How Do You Interpret a Pulmonary Function Test?


Quick Answer

Pulmonary function tests, or PFTs, typically include a spirometry reading, which tests how much air the patient can breathe in and out and how well the lungs transfer oxygen and carbon dioxide in and out of the bloodstream, according to Healthline. It may also include a plethysmography test, which measures the volume of gas in the lungs.

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Full Answer

For the spirometry test, the patient sits in front of a machine, wearing a mouthpiece. The doctor may have the patient breathe deeply or as quickly as possible for several seconds, or the doctor may have the patient breathe in a medication or gas to see how it affects lung function, reports Healthline. For the plethysmography test, the patient goes into a booth where the doctor can assess his lung volume by measuring the amount of pressure within the booth.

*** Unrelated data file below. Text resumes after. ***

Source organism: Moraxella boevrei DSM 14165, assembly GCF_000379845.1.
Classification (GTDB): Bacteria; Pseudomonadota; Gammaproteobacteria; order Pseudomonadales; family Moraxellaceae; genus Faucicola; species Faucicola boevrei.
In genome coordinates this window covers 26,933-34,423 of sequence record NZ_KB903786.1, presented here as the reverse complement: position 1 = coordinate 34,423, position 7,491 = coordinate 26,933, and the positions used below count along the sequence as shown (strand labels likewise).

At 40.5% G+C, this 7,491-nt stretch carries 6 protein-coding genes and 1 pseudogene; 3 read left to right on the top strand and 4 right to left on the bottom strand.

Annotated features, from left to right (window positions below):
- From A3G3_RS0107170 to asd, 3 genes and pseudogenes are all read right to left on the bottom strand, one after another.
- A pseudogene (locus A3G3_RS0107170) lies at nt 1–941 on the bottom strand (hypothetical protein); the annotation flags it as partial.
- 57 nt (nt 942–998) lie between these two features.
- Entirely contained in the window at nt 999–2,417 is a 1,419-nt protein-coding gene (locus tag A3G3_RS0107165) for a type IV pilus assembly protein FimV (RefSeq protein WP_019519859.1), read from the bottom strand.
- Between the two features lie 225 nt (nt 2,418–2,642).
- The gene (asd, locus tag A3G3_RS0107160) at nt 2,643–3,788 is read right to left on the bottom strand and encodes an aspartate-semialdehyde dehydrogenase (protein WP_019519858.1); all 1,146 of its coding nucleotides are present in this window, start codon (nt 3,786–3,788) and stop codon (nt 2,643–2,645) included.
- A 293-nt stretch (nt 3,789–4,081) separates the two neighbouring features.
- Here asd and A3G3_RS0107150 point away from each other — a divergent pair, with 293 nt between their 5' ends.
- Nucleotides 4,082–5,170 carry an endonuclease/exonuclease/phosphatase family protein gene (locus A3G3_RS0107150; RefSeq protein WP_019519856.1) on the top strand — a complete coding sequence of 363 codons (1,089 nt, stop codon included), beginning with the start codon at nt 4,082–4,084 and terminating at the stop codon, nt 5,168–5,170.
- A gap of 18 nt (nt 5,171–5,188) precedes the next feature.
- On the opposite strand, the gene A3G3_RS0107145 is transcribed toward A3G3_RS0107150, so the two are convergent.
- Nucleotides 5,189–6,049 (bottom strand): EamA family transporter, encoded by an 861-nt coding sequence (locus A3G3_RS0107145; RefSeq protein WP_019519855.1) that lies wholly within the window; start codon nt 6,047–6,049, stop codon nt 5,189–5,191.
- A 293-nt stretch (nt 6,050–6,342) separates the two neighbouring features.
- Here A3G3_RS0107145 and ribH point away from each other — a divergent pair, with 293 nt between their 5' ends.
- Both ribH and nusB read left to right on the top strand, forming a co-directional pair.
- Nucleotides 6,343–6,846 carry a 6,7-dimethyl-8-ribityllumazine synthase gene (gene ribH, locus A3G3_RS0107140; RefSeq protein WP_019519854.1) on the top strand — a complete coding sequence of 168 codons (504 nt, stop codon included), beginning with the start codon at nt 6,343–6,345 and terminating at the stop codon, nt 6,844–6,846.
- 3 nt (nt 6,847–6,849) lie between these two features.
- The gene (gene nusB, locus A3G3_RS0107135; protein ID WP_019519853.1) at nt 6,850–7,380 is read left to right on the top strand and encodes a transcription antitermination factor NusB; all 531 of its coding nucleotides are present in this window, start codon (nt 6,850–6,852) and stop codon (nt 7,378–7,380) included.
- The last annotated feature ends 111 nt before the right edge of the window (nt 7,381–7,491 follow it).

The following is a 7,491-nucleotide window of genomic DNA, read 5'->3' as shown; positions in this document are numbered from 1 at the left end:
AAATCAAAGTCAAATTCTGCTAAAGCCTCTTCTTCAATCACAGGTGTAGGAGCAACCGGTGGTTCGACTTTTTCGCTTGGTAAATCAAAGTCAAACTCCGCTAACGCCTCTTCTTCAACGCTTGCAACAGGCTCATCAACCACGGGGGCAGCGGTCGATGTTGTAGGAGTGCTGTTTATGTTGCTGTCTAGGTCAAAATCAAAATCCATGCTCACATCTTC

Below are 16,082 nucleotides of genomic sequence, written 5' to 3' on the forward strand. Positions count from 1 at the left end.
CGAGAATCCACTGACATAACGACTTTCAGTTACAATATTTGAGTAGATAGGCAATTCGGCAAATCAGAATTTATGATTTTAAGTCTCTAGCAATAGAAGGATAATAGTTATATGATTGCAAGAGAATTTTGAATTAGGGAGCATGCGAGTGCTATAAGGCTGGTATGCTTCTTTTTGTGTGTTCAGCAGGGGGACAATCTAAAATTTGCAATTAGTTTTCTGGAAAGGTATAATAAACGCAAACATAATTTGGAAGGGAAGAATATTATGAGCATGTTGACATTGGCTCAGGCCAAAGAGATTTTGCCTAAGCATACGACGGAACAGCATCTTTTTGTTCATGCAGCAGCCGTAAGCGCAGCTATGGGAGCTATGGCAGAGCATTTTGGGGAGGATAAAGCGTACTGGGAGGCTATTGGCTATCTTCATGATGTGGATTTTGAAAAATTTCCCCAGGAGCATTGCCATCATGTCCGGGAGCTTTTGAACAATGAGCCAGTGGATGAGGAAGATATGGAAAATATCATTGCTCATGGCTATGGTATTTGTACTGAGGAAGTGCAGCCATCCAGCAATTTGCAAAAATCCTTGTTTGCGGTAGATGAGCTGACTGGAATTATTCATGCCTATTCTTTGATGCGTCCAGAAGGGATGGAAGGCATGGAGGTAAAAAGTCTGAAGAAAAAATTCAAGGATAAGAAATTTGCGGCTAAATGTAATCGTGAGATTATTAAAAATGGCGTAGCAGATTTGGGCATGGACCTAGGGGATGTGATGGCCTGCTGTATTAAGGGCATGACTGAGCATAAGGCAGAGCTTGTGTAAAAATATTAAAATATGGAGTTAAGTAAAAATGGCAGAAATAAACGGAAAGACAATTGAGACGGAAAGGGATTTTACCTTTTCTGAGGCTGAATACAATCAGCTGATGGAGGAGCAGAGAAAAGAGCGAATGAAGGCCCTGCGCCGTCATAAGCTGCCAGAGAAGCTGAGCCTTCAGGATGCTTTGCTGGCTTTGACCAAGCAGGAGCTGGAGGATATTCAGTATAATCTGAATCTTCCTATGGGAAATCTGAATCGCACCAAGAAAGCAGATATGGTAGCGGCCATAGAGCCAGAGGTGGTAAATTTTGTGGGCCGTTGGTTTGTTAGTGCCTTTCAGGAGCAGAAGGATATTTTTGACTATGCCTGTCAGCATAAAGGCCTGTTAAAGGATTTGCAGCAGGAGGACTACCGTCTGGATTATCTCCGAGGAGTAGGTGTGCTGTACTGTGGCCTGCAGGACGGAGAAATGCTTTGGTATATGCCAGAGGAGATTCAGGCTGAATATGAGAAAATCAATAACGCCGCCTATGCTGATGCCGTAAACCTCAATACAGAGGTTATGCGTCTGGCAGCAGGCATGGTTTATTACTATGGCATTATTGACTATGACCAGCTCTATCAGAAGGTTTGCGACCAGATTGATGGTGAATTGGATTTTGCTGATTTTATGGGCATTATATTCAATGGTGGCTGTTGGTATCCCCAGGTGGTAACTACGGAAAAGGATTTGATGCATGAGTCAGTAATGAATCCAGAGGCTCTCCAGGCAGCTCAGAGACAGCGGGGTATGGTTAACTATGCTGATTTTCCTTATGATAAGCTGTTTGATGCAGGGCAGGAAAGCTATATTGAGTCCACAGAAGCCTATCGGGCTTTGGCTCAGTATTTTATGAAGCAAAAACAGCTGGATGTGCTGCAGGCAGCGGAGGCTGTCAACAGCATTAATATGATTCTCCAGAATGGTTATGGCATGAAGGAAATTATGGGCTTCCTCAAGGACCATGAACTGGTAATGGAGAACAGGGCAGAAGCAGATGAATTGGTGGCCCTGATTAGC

A doctor may order a series of PFTs to assess a patient who has symptoms of lung problems, to monitor treatment of a patient who already has a diagnosis of lung disease, to assess lung function prior to surgery or as part of a broader physical exam, explains Healthline. PFTs can diagnose serious conditions such as asthma, chronic bronchitis, lung fibrosis, pulmonary tumors and lung cancer.

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